Former Nepalese Prime Minister Sher Bahadur Deuba has been charged with misuse of public funds while in office.
Mr Deuba says he is subject to a vendetta
The charges were laid by Nepal's controversial anti-corruption commission, set up by King Gyanendra after he seized power in a royal coup.
One of the king's first steps in the coup was to sack Mr Deuba's government.
Mr Deuba, who is under arrest, has refused to testify before the commission, which the opposition say is a tool to muzzle dissent.
King Gyanendra seized power on 1 February because he said Nepal's democratic political parties had failed to deal with the country's Maoist insurgency.
Mr Deuba was arrested last week by the Royal Corruption Control Commission (RCCC) after he refused to answer questions over his role in a multi-million dollar water project.
He has said he will not co-operate with the commission which he describes as an unconstitutional body.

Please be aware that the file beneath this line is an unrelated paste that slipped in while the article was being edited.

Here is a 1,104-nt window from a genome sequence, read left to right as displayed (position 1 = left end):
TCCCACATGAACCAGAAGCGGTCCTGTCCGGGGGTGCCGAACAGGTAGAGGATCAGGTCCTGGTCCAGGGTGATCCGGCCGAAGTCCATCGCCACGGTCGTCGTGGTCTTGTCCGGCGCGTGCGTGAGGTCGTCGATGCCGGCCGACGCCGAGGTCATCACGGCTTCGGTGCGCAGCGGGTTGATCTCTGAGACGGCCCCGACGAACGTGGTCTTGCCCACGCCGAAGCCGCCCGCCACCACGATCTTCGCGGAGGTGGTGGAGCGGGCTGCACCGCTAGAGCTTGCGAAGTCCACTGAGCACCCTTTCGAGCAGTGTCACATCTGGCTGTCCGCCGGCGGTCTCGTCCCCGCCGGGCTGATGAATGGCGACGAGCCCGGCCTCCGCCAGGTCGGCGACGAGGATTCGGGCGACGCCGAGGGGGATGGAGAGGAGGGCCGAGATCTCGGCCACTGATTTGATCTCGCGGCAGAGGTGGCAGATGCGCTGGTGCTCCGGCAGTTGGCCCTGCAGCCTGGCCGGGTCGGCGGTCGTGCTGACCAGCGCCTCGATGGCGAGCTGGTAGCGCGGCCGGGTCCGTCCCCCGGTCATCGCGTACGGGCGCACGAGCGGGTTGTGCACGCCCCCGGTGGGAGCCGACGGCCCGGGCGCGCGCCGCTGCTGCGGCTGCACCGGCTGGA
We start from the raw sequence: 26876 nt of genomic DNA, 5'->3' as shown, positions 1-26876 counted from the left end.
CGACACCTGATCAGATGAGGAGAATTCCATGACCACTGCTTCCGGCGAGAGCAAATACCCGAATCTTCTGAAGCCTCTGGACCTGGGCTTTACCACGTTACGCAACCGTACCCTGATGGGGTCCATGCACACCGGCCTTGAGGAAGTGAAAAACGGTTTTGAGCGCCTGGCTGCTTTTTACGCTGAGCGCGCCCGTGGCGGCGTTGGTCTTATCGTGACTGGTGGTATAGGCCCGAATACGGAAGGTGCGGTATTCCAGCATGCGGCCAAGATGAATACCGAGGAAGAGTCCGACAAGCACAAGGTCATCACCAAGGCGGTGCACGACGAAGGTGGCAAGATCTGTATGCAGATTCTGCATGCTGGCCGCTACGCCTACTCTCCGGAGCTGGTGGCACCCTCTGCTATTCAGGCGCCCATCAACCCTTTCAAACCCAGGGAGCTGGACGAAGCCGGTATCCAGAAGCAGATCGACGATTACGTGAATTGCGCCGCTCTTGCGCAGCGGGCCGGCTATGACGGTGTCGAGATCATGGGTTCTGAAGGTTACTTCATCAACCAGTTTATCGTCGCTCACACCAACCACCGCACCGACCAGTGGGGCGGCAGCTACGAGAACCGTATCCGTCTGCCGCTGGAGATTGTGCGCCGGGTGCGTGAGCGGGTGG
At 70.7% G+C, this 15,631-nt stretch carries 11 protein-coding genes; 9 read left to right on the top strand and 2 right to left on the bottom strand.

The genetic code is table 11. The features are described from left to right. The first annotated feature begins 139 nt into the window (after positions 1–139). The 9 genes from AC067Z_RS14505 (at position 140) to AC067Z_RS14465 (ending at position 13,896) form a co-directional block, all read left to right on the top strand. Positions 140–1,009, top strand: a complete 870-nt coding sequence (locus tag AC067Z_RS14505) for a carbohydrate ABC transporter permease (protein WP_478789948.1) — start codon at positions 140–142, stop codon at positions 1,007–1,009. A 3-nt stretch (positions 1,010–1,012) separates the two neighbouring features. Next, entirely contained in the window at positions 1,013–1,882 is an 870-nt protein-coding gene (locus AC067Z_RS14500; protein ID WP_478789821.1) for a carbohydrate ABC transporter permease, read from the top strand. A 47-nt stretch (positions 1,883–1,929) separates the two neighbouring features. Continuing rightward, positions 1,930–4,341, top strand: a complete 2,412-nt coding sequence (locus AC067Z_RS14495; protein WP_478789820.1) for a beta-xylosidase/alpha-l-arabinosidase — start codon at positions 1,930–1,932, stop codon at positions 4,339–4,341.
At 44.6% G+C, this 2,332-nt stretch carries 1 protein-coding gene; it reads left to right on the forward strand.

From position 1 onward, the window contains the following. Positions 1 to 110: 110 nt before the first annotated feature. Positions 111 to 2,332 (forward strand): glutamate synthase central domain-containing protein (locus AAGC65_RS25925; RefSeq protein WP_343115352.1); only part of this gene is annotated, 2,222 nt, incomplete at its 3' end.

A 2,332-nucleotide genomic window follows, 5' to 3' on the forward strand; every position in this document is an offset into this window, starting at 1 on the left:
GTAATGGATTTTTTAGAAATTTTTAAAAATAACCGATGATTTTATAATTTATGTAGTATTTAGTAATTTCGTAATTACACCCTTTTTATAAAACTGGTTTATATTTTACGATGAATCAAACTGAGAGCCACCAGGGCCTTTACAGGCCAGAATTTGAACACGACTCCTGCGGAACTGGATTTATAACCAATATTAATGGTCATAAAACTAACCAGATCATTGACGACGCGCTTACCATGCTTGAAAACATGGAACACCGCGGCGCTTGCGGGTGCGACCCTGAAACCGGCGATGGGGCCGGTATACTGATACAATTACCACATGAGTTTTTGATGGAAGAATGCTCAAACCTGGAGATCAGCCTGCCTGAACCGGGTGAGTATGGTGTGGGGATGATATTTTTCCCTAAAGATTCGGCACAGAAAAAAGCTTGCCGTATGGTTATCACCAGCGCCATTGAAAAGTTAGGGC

The commission has now charged him and six other former ministers with the misappropriation of government funds.
In an interview with the BBC, commission spokesman Prem Raj Karki confirmed that Mr Deuba was still in detention, although the others have been released on bail.
The RCCC has sweeping powers to investigate, arrest and punish anyone on charge of corruption.
Furthermore, it can detain suspects for up to six months and impose fines if suspects are deemed to have "obstructed" its investigations.
Last Saturday the king lifted a state of emergency that he imposed when he seized power. However he has given no indication that he intends to restore multi-party democracy sooon.